Home > General Pets > How to Adopt an Unusual Pet

How to Adopt an Unusual Pet

By: Jane Pullen - Updated: 16 Oct 2012 | comments*Discuss
How To Adopt An Unusual Pet

Many of the pets that are awaiting adoption in animal rescue centres and shelters are cats, dogs and small mammals such as rabbits, guinea pigs, rats and hamsters. There are many other types of animal, however, that come into rescue centres and who are looking for knowledgeable and loving homes. These range from exotic fish and small reptiles through to chickens and other poultry. Larger animals such as donkeys, goats and horses are also available for adoption.

Adopting a More Unusual Pet

When a rescue centre rehomes a more unusual or exotic pet, one of the most important things that they will be looking for is that the adopting family has knowledge and experience of dealing with this kind of animal as well as having the relevant equipment. More unusual pets may appear great fun and people may think that they would make great rescue pets, however they often require special equipment and handling. Reptiles, for instance have very special needs and should always be rehomed with people who have experience of dealing with them. People may experience problems if they adopt a pet without the right knowledge or experience.

Specialist Animal Rescue Centres

While larger animal welfare organisations such as the RSPCA have a wide range of pets and animals looking for homes, there are also specialist organisations who cater for a specific type of animal. These can be a good way to find a particular type pet or animal that is looking for a new home. These centres are spread throughout the UK and the best way to find a particular type of rescue centre is to use the Internet. There are many directories of animal rescue centres that are free to access and give details of different centres, their location and the types of animals that they have available for adoption.

Interviews and Home Visits

Many rescue centres carry out stringent interviews and home visits before they release an unusual or exotic pet for adoption. This helps to avoid future problems. They will be looking for assurance that the adopting family is prepared to look after the animal and be able to cater for any special requirements. The interview will include talking about any experiences of owning and caring for unusual pets. The home visit will entail a volunteer from the rescue centre visiting the house and looking at where the animals will be housed and talking with other members of the family if appropriate. The home visits and interviews are never onerous and are in place as much to give support to a family looking to adopt an unusual animal as they are to safeguard an animal's welfare.

Fee For Adopting an Unusual Animal

There is normally a fee to be paid to a rescue centre when a pet is adopted. This fee is set at a level which is not prohibitive, but that also contributes towards the care that an animal was given when it was in a rescue centre. This fee ranges from a few pounds through, in some instances, to several hundred pounds.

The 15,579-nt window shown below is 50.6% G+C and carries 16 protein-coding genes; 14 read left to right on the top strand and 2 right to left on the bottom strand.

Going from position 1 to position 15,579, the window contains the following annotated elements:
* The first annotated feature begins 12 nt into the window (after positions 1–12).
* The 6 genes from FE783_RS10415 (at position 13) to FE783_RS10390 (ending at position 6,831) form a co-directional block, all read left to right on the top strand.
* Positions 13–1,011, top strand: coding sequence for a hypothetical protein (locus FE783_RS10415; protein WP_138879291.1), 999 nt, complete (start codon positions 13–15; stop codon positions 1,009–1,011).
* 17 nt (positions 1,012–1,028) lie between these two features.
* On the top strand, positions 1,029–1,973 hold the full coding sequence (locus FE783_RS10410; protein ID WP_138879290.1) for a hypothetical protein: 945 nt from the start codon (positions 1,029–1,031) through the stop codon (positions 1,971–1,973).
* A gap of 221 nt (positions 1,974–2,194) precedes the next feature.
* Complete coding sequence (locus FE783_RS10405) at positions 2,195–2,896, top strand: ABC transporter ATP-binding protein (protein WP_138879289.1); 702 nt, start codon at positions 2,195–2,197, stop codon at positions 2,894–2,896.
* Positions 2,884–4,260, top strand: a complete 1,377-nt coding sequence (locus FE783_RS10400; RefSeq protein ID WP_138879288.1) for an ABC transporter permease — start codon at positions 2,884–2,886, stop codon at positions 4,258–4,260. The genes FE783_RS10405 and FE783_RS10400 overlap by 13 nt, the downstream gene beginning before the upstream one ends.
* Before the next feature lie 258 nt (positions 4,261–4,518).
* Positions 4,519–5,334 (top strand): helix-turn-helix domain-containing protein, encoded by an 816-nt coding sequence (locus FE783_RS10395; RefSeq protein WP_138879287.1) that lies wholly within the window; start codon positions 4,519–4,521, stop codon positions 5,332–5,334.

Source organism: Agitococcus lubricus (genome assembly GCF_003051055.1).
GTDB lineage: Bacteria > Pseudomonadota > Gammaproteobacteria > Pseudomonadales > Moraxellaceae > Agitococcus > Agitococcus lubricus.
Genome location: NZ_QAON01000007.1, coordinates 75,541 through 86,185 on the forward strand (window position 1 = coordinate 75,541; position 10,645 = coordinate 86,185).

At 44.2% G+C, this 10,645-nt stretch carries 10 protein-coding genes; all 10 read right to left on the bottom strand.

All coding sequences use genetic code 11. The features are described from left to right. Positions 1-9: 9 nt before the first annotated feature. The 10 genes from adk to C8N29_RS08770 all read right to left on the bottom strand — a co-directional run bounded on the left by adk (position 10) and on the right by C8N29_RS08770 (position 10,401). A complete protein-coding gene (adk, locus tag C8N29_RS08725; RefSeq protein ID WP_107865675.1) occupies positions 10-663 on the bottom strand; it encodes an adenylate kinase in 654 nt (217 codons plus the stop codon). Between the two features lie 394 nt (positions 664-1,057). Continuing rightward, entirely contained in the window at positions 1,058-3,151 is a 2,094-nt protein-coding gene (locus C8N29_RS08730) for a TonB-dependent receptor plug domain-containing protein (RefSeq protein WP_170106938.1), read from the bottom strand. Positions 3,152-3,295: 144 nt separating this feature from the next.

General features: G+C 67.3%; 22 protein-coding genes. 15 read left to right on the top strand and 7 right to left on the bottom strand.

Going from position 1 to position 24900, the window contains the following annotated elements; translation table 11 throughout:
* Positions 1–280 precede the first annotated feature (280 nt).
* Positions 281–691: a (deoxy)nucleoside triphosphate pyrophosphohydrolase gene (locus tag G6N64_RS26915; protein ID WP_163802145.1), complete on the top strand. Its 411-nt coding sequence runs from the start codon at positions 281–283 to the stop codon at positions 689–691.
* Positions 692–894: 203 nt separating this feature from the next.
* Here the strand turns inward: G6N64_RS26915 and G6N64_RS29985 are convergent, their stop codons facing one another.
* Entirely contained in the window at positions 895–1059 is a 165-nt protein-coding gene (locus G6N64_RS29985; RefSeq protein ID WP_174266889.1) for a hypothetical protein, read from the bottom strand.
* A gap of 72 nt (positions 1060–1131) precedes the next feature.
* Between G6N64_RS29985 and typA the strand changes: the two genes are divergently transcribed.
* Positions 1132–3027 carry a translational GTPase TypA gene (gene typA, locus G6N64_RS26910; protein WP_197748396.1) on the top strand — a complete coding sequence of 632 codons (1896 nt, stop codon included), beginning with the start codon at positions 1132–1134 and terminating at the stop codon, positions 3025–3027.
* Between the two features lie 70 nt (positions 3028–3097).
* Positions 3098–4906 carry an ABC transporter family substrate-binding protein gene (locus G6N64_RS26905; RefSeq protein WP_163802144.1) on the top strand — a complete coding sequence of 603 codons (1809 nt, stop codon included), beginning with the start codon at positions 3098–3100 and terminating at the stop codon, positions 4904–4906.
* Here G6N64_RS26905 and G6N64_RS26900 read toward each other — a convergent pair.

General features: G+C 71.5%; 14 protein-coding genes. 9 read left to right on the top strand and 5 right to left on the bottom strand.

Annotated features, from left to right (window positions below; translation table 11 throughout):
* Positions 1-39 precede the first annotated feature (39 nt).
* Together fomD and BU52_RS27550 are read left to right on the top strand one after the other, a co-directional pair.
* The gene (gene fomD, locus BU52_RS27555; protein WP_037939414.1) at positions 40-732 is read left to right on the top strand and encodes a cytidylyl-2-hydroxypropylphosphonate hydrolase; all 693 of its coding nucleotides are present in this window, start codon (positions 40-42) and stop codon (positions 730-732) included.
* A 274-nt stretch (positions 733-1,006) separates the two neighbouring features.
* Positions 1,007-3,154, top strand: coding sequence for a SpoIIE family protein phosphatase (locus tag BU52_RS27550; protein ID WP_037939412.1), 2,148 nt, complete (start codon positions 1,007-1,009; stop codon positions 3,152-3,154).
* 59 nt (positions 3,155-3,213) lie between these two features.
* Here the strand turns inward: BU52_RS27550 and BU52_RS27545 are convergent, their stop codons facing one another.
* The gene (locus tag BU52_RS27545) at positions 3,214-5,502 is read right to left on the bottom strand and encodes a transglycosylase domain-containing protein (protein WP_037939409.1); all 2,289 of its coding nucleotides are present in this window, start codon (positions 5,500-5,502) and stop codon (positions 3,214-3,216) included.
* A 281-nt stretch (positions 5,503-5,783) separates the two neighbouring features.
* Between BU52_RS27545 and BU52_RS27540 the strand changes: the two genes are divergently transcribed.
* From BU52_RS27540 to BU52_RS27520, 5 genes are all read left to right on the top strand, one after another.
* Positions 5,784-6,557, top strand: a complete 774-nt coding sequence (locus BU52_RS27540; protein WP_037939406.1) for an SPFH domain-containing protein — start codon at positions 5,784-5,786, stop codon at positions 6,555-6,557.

If a family is looking to adopt an unusual animal then there are often a wide range to choose from in rescue centres and shelters throughout the UK.

You might also like...
Share Your Story, Join the Discussion or Seek Advice..
Why not be the first to leave a comment for discussion, ask for advice or share your story...

If you'd like to ask a question one of our experts (workload permitting) or a helpful reader hopefully can help you... We also love comments and interesting stories

(never shown)
(never shown)
(never shown)
(never shown)
Enter word:
Latest Comments
  • Natp
    Re: How to Rehome an Unwanted Cat
    Hiya I'm looking to re home my two cats one female one male unable to keep them due to my job away a lot would need to go to a…
    20 March 2019
  • Richard
    Re: Walking Dogs at a Rescue Centre
    I live in South West London and would like to know how I could get to walk rescue dogs maybe once or possibly twice a month. I…
    22 February 2019
  • Crull
    Re: How to Rehome an Unwanted Cat
    Hi I have a 7 year old outdoor male blue cat I need rehoming sadly we have been advised to from my husband's doctor as he is…
    11 February 2019
  • Louise Villiers
    Re: How to Rehome an Unwanted Cat
    O have three adult cats and two kittens I need to re home as I am not allowed them anymore any interest please message me
    18 January 2019
  • Barbs
    Re: Walking Dogs at a Rescue Centre
    Hi! I will be so happy to have the opportunity of walking a dog, missing my four legged buddy that lives in Spain with my…
    9 January 2019
  • Tanifoz
    Re: How to Rehome an Unwanted Cat
    I am looking ro rehome our lovely boy Oliver. We have had him for 8 years. He is approx14 years old (he was a rescue cat) we…
    21 December 2018
  • Bowzer
    Re: Looking After Unplanned Puppies
    Our daughter has to rehome her Staffie rottie cross due to being evicted from her rented house ( this has to be sold to pay…
    19 December 2018
  • Claudia Heath
    Re: How to Rehome an Unwanted Cat
    I have a 8 month old male cat called Oliver we need to find him a new home as he is not getting on with my two year old and…
    10 December 2018
  • Lisa
    Re: How to Rehome an Unwanted Cat
    I have to find new homes for my 3 11 month old cats, 2 boys 1 female I feel they would be happier separated as they fight a lot,…
    29 November 2018
  • Annie
    Re: How to Rehome a Dog
    *UPDATE* I no longer have to re home Kaiser which I am over the moon about as it would have broke my heart! I hope every dog on here finds…
    31 October 2018